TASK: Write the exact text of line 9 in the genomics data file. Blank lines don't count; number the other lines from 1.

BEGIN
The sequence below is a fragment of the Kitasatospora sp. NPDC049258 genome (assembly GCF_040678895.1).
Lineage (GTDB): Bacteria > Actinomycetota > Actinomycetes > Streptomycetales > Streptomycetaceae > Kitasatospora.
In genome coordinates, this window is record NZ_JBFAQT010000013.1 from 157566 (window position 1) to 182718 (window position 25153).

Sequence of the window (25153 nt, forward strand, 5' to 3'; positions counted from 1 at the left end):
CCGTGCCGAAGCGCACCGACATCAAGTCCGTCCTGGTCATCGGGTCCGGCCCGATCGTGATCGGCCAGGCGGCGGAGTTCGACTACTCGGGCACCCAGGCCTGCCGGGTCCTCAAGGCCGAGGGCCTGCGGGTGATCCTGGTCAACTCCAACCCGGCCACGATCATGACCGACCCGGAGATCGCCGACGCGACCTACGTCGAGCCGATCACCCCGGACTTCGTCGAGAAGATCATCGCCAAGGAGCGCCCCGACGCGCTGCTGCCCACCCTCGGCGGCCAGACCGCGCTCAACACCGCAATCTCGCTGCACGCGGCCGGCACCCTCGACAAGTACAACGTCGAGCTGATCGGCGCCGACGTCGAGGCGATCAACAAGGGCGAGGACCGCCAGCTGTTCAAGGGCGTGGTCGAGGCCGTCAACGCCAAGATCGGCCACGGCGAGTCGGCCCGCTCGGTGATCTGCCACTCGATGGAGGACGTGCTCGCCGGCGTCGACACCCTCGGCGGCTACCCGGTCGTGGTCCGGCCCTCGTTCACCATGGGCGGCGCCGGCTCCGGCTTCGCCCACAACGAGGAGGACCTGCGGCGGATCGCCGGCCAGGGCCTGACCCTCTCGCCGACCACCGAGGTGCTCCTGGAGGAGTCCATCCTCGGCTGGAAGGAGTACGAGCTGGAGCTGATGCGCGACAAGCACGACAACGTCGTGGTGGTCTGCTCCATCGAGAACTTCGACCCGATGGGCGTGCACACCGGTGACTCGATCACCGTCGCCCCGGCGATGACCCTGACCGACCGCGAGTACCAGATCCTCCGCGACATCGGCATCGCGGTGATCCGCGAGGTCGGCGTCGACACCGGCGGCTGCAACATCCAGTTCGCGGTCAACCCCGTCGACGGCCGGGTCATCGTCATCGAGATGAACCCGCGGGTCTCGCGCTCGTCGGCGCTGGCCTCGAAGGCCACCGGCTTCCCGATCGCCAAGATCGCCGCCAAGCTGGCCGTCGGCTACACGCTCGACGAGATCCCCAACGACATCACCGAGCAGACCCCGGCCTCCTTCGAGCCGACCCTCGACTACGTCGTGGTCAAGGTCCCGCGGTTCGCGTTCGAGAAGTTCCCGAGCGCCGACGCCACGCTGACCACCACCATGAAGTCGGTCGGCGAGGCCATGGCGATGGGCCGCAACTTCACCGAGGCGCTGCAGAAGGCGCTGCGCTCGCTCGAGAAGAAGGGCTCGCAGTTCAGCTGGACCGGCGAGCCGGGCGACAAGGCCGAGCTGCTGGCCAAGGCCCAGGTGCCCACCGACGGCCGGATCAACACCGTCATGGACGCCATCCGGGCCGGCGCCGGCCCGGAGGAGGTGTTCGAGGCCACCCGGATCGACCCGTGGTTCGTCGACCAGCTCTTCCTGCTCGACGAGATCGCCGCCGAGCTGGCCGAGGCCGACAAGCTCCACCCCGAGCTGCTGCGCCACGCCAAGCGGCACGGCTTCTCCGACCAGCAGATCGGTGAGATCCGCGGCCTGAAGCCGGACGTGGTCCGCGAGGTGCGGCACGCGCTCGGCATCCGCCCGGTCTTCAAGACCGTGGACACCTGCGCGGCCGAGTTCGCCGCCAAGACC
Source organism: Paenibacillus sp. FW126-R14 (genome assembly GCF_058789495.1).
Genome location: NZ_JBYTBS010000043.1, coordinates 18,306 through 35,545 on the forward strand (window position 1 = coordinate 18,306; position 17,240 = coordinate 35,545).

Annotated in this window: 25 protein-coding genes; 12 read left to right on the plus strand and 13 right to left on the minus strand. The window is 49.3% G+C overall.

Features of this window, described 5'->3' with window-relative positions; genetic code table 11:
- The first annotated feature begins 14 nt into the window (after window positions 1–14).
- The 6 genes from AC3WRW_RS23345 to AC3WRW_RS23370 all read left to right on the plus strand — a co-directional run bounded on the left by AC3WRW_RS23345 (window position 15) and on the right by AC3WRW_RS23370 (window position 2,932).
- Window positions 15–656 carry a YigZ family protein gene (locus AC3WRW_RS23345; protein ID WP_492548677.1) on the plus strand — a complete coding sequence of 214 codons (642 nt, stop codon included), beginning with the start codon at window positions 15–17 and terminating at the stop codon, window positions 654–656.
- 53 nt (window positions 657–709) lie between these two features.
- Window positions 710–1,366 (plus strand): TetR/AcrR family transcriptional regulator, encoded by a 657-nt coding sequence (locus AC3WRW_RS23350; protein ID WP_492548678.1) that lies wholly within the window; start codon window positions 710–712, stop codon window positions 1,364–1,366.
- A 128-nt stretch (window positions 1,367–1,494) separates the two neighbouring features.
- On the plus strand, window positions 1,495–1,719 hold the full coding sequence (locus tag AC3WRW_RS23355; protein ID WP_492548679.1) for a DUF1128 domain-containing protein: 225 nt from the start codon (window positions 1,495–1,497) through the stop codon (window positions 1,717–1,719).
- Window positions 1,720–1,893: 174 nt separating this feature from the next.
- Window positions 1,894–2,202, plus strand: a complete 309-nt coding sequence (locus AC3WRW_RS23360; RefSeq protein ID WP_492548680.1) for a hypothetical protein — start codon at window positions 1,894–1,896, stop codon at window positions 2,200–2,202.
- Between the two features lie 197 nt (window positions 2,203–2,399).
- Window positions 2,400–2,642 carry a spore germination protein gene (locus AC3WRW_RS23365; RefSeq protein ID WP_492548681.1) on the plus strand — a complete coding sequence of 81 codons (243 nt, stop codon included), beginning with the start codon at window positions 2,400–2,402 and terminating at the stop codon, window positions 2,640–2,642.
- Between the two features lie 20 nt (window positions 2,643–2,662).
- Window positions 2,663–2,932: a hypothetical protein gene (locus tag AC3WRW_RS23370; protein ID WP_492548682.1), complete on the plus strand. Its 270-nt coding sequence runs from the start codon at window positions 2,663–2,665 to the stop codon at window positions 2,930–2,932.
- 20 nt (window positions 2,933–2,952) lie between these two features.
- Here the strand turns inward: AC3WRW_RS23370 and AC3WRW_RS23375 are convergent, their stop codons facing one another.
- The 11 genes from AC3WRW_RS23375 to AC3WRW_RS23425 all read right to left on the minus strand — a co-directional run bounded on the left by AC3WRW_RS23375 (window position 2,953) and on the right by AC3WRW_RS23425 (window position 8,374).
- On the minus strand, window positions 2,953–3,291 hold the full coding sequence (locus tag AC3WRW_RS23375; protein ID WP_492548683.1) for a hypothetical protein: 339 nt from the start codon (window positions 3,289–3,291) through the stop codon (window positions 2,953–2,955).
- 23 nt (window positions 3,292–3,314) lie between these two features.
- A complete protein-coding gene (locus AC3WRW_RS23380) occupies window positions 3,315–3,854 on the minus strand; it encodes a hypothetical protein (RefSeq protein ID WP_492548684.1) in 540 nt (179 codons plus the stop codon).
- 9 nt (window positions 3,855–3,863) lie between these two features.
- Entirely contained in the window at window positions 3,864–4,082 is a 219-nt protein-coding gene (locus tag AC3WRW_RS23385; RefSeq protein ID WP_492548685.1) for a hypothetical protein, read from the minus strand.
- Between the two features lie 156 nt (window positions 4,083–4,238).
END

Features of this window, described 5'->3' with window-relative positions; genetic code table 11: